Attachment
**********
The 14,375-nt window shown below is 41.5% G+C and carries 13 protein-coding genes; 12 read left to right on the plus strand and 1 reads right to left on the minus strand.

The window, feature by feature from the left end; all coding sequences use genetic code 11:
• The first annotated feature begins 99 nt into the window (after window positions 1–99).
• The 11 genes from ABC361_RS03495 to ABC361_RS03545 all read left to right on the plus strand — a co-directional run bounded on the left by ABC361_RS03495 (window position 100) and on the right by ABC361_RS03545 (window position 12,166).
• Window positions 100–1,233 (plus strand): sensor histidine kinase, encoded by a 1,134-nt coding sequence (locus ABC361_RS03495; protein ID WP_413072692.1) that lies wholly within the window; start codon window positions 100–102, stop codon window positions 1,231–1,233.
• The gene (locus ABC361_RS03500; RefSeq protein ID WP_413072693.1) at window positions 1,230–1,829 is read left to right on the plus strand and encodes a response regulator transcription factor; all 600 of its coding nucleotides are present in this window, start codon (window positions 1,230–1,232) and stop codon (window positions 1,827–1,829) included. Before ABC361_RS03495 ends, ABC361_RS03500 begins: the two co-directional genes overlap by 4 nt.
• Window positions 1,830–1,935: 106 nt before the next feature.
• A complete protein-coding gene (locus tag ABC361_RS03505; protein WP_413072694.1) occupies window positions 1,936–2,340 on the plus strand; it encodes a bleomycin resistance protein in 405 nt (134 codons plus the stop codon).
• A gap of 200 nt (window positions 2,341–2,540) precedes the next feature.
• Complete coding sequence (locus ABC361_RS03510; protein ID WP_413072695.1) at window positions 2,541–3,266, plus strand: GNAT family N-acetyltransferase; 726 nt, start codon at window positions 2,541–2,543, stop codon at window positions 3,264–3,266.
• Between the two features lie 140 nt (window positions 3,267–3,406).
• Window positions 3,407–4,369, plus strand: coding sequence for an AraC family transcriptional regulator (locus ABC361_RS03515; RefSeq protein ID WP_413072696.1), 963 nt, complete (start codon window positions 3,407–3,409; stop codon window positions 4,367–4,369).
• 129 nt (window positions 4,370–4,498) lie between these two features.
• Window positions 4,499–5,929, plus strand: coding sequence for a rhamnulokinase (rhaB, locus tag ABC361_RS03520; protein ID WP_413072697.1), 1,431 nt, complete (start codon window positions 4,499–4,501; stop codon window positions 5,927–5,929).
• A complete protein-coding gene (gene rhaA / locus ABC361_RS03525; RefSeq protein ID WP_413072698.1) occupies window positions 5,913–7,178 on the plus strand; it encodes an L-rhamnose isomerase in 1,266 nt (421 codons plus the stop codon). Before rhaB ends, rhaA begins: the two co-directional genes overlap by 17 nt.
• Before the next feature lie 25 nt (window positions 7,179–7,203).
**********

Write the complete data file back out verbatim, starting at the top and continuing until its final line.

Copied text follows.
The 14,375-nt window shown below is 41.5% G+C and carries 13 protein-coding genes; 12 read left to right on the plus strand and 1 reads right to left on the minus strand.

The window, feature by feature from the left end; all coding sequences use genetic code 11:
• The first annotated feature begins 99 nt into the window (after window positions 1–99).
• The 11 genes from ABC361_RS03495 to ABC361_RS03545 all read left to right on the plus strand — a co-directional run bounded on the left by ABC361_RS03495 (window position 100) and on the right by ABC361_RS03545 (window position 12,166).
• Window positions 100–1,233 (plus strand): sensor histidine kinase, encoded by a 1,134-nt coding sequence (locus ABC361_RS03495; protein ID WP_413072692.1) that lies wholly within the window; start codon window positions 100–102, stop codon window positions 1,231–1,233.
• The gene (locus ABC361_RS03500; RefSeq protein ID WP_413072693.1) at window positions 1,230–1,829 is read left to right on the plus strand and encodes a response regulator transcription factor; all 600 of its coding nucleotides are present in this window, start codon (window positions 1,230–1,232) and stop codon (window positions 1,827–1,829) included. Before ABC361_RS03495 ends, ABC361_RS03500 begins: the two co-directional genes overlap by 4 nt.
• Window positions 1,830–1,935: 106 nt before the next feature.
• A complete protein-coding gene (locus tag ABC361_RS03505; protein WP_413072694.1) occupies window positions 1,936–2,340 on the plus strand; it encodes a bleomycin resistance protein in 405 nt (134 codons plus the stop codon).
• A gap of 200 nt (window positions 2,341–2,540) precedes the next feature.
• Complete coding sequence (locus ABC361_RS03510; protein ID WP_413072695.1) at window positions 2,541–3,266, plus strand: GNAT family N-acetyltransferase; 726 nt, start codon at window positions 2,541–2,543, stop codon at window positions 3,264–3,266.
• Between the two features lie 140 nt (window positions 3,267–3,406).
• Window positions 3,407–4,369, plus strand: coding sequence for an AraC family transcriptional regulator (locus ABC361_RS03515; RefSeq protein ID WP_413072696.1), 963 nt, complete (start codon window positions 3,407–3,409; stop codon window positions 4,367–4,369).
• 129 nt (window positions 4,370–4,498) lie between these two features.
• Window positions 4,499–5,929, plus strand: coding sequence for a rhamnulokinase (rhaB, locus tag ABC361_RS03520; protein ID WP_413072697.1), 1,431 nt, complete (start codon window positions 4,499–4,501; stop codon window positions 5,927–5,929).
• A complete protein-coding gene (gene rhaA / locus ABC361_RS03525; RefSeq protein ID WP_413072698.1) occupies window positions 5,913–7,178 on the plus strand; it encodes an L-rhamnose isomerase in 1,266 nt (421 codons plus the stop codon). Before rhaB ends, rhaA begins: the two co-directional genes overlap by 17 nt.
• Before the next feature lie 25 nt (window positions 7,179–7,203).